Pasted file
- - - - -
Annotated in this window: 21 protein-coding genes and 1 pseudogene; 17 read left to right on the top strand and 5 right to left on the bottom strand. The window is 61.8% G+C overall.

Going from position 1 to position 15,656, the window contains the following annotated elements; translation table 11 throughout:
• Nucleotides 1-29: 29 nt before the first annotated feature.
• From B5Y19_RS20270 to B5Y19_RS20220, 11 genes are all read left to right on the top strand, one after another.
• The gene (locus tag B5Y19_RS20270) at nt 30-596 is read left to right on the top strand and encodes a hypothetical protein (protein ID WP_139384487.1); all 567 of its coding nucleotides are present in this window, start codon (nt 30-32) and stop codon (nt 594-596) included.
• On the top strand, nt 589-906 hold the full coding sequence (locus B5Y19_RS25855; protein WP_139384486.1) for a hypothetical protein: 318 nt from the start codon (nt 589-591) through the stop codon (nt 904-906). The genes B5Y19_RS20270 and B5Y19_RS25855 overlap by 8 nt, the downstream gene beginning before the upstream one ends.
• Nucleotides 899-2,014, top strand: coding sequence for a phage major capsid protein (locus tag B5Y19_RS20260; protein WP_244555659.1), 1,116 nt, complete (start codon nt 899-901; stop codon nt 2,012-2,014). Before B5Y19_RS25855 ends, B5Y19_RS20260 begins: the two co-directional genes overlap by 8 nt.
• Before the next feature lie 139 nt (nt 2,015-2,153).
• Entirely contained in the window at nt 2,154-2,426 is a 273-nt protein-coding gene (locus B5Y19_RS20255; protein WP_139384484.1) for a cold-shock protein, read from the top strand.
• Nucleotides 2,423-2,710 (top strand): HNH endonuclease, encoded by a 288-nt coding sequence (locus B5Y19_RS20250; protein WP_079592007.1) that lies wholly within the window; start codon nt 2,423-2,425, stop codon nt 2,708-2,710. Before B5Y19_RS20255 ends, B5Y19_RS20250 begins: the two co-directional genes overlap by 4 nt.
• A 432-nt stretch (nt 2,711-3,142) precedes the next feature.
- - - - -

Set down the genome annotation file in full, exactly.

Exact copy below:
Annotated in this window: 21 protein-coding genes and 1 pseudogene; 17 read left to right on the top strand and 5 right to left on the bottom strand. The window is 61.8% G+C overall.

Going from position 1 to position 15,656, the window contains the following annotated elements; translation table 11 throughout:
• Nucleotides 1-29: 29 nt before the first annotated feature.
• From B5Y19_RS20270 to B5Y19_RS20220, 11 genes are all read left to right on the top strand, one after another.
• The gene (locus tag B5Y19_RS20270) at nt 30-596 is read left to right on the top strand and encodes a hypothetical protein (protein ID WP_139384487.1); all 567 of its coding nucleotides are present in this window, start codon (nt 30-32) and stop codon (nt 594-596) included.
• On the top strand, nt 589-906 hold the full coding sequence (locus B5Y19_RS25855; protein WP_139384486.1) for a hypothetical protein: 318 nt from the start codon (nt 589-591) through the stop codon (nt 904-906). The genes B5Y19_RS20270 and B5Y19_RS25855 overlap by 8 nt, the downstream gene beginning before the upstream one ends.
• Nucleotides 899-2,014, top strand: coding sequence for a phage major capsid protein (locus tag B5Y19_RS20260; protein WP_244555659.1), 1,116 nt, complete (start codon nt 899-901; stop codon nt 2,012-2,014). Before B5Y19_RS25855 ends, B5Y19_RS20260 begins: the two co-directional genes overlap by 8 nt.
• Before the next feature lie 139 nt (nt 2,015-2,153).
• Entirely contained in the window at nt 2,154-2,426 is a 273-nt protein-coding gene (locus B5Y19_RS20255; protein WP_139384484.1) for a cold-shock protein, read from the top strand.
• Nucleotides 2,423-2,710 (top strand): HNH endonuclease, encoded by a 288-nt coding sequence (locus B5Y19_RS20250; protein WP_079592007.1) that lies wholly within the window; start codon nt 2,423-2,425, stop codon nt 2,708-2,710. Before B5Y19_RS20255 ends, B5Y19_RS20250 begins: the two co-directional genes overlap by 4 nt.
• A 432-nt stretch (nt 2,711-3,142) precedes the next feature.